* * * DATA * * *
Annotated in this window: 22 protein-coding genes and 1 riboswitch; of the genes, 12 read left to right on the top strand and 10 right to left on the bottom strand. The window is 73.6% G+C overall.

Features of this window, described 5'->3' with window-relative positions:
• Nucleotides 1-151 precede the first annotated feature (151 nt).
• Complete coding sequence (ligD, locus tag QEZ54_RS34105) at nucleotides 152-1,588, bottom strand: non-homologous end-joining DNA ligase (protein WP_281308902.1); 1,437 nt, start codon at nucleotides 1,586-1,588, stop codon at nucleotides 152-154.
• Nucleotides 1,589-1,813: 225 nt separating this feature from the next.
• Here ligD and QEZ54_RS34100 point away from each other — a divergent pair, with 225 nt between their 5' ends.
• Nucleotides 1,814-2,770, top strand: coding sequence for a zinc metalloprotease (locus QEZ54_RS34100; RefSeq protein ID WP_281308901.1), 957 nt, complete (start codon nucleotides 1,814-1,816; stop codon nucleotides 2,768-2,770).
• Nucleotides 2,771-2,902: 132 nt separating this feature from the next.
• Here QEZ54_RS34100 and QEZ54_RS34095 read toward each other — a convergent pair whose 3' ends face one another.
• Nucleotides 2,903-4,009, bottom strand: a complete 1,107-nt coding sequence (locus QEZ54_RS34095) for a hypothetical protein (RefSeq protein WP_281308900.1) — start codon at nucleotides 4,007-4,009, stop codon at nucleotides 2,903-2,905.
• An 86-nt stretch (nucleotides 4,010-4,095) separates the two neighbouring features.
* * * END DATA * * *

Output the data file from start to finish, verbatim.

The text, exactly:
Annotated in this window: 22 protein-coding genes and 1 riboswitch; of the genes, 12 read left to right on the top strand and 10 right to left on the bottom strand. The window is 73.6% G+C overall.

Features of this window, described 5'->3' with window-relative positions:
• Nucleotides 1-151 precede the first annotated feature (151 nt).
• Complete coding sequence (ligD, locus tag QEZ54_RS34105) at nucleotides 152-1,588, bottom strand: non-homologous end-joining DNA ligase (protein WP_281308902.1); 1,437 nt, start codon at nucleotides 1,586-1,588, stop codon at nucleotides 152-154.
• Nucleotides 1,589-1,813: 225 nt separating this feature from the next.
• Here ligD and QEZ54_RS34100 point away from each other — a divergent pair, with 225 nt between their 5' ends.
• Nucleotides 1,814-2,770, top strand: coding sequence for a zinc metalloprotease (locus QEZ54_RS34100; RefSeq protein ID WP_281308901.1), 957 nt, complete (start codon nucleotides 1,814-1,816; stop codon nucleotides 2,768-2,770).
• Nucleotides 2,771-2,902: 132 nt separating this feature from the next.
• Here QEZ54_RS34100 and QEZ54_RS34095 read toward each other — a convergent pair whose 3' ends face one another.
• Nucleotides 2,903-4,009, bottom strand: a complete 1,107-nt coding sequence (locus QEZ54_RS34095) for a hypothetical protein (RefSeq protein WP_281308900.1) — start codon at nucleotides 4,007-4,009, stop codon at nucleotides 2,903-2,905.
• An 86-nt stretch (nucleotides 4,010-4,095) separates the two neighbouring features.